Justin Taylor [and others], P.D. James:
We live in an age notable for a kind of fashionable silliness and imbued with a restless desire for change.
It sometimes seems that nothing old, nothing well-established, nothing which has evolved through centuries of experience and loving use escapes our urge to diminish, revise or abolish it.
Above all every organisation has to be relevant—a very fashionable word—to the needs of modern life, as if human beings in the twenty-first century are somehow fundamentally different in their needs and aspirations from all previous generations.
A country which ceases to value and learn from its history, neglects its language and literature, despises its traditions and is unified only by a common frenetic drive for getting and spending and for material wealth, will lose more than its nationhood; it will lose its soul.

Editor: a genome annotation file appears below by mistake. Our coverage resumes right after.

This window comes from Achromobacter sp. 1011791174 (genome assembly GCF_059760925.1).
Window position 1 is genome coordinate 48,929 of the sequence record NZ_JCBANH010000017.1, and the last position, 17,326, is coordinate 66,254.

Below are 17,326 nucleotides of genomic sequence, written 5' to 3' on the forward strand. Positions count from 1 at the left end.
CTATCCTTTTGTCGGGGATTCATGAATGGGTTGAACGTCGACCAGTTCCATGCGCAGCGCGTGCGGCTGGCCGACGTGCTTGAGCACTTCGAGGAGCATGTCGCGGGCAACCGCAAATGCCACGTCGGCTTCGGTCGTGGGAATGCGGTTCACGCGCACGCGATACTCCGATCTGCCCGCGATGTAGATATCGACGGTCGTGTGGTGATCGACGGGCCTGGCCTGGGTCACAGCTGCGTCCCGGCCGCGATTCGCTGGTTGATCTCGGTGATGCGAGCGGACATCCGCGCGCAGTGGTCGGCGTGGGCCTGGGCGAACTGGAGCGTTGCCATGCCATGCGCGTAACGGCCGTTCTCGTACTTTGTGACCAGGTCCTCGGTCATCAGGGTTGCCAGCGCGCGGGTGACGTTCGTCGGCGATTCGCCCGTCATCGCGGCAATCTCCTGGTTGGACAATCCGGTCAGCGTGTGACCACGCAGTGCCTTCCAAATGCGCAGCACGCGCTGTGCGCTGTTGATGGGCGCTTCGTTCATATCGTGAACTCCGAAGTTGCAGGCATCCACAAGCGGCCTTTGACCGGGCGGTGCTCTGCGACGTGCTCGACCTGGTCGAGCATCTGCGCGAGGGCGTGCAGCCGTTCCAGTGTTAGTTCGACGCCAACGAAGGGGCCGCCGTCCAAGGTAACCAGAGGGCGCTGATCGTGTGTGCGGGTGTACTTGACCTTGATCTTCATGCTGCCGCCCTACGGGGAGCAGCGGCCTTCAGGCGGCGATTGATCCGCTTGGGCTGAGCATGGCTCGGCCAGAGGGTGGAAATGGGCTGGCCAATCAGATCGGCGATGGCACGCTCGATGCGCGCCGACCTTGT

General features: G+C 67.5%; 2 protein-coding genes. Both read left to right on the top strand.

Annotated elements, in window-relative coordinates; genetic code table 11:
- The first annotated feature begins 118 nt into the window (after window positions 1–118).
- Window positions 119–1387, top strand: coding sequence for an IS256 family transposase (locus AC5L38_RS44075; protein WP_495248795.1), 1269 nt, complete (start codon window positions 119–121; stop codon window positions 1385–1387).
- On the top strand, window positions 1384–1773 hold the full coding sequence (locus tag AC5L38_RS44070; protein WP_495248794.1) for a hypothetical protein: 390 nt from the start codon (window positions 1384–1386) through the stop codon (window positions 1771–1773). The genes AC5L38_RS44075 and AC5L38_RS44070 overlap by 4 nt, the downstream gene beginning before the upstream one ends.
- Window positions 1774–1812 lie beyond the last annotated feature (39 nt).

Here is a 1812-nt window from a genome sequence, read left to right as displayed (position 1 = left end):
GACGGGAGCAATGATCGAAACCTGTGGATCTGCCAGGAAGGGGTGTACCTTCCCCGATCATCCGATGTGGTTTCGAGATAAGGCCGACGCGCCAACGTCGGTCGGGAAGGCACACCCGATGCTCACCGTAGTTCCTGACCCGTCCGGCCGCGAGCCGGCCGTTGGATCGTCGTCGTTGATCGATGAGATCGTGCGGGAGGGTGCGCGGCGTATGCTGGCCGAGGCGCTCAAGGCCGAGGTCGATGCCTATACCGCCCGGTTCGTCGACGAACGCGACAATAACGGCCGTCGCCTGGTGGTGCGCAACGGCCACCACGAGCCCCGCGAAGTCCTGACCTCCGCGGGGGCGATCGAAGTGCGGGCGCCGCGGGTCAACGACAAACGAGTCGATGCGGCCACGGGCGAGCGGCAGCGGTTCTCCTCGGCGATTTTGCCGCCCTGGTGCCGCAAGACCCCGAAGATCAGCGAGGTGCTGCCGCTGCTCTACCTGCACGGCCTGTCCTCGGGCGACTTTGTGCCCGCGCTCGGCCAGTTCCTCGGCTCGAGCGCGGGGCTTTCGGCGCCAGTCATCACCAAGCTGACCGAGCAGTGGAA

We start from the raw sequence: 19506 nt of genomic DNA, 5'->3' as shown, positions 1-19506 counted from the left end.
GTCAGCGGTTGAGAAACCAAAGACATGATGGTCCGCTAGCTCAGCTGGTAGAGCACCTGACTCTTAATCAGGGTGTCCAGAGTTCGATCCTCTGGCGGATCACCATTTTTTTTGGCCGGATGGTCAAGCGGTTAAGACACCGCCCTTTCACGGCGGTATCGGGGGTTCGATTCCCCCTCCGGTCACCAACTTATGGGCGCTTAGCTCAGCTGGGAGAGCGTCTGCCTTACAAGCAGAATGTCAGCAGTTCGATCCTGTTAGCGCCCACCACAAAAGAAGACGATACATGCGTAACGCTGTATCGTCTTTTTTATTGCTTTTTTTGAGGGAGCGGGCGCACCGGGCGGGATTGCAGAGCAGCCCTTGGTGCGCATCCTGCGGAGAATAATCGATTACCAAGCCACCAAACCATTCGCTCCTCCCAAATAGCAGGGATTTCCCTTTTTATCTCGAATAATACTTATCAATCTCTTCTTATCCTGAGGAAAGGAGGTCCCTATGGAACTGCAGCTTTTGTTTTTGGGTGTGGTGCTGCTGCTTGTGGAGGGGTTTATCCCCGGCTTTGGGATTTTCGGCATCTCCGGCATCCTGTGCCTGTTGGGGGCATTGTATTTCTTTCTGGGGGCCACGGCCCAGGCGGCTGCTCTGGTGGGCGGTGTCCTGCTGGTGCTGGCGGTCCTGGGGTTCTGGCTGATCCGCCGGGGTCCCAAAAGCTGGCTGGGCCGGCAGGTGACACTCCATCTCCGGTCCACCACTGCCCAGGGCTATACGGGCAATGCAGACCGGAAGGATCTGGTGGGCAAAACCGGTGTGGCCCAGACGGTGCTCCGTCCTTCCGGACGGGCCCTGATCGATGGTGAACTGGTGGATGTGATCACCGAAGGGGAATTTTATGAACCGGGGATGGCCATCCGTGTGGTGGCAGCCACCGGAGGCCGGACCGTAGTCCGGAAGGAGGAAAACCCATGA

Let us cherish and use what we still precariously hold.
Let us strive to ensure that what has been handed down to us is not lost to generations to come.
P.D. James, “Through All the Changes Scenes of Life: Living with the Prayer Book,” in The Book of Common Prayer: Past, Present and Future: A 350th Anniversary Celebration, ed. Prudence Dailey (Continuum, 2011), p. 51.